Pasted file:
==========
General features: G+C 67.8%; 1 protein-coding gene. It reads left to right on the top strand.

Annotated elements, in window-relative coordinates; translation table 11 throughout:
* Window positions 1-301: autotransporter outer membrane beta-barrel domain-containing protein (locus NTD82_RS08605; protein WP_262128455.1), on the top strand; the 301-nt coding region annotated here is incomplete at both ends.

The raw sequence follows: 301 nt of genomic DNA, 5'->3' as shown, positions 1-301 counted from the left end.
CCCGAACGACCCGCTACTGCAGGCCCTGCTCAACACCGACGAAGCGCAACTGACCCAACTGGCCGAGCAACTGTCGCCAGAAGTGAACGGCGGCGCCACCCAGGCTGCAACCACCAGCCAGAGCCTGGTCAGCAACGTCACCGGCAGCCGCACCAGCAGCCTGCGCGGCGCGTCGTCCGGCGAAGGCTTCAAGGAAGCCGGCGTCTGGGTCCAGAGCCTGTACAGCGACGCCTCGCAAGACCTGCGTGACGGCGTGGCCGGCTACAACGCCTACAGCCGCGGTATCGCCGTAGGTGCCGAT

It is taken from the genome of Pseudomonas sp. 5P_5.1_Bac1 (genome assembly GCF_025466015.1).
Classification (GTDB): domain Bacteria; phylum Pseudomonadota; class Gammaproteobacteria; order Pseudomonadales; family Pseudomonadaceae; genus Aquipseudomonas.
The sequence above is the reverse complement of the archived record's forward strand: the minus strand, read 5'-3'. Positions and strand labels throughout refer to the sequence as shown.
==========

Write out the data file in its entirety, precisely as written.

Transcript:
General features: G+C 67.8%; 1 protein-coding gene. It reads left to right on the top strand.

Annotated elements, in window-relative coordinates; translation table 11 throughout:
* Window positions 1-301: autotransporter outer membrane beta-barrel domain-containing protein (locus NTD82_RS08605; protein WP_262128455.1), on the top strand; the 301-nt coding region annotated here is incomplete at both ends.

The raw sequence follows: 301 nt of genomic DNA, 5'->3' as shown, positions 1-301 counted from the left end.
CCCGAACGACCCGCTACTGCAGGCCCTGCTCAACACCGACGAAGCGCAACTGACCCAACTGGCCGAGCAACTGTCGCCAGAAGTGAACGGCGGCGCCACCCAGGCTGCAACCACCAGCCAGAGCCTGGTCAGCAACGTCACCGGCAGCCGCACCAGCAGCCTGCGCGGCGCGTCGTCCGGCGAAGGCTTCAAGGAAGCCGGCGTCTGGGTCCAGAGCCTGTACAGCGACGCCTCGCAAGACCTGCGTGACGGCGTGGCCGGCTACAACGCCTACAGCCGCGGTATCGCCGTAGGTGCCGAT

It is taken from the genome of Pseudomonas sp. 5P_5.1_Bac1 (genome assembly GCF_025466015.1).
Classification (GTDB): domain Bacteria; phylum Pseudomonadota; class Gammaproteobacteria; order Pseudomonadales; family Pseudomonadaceae; genus Aquipseudomonas.
The sequence above is the reverse complement of the archived record's forward strand: the minus strand, read 5'-3'. Positions and strand labels throughout refer to the sequence as shown.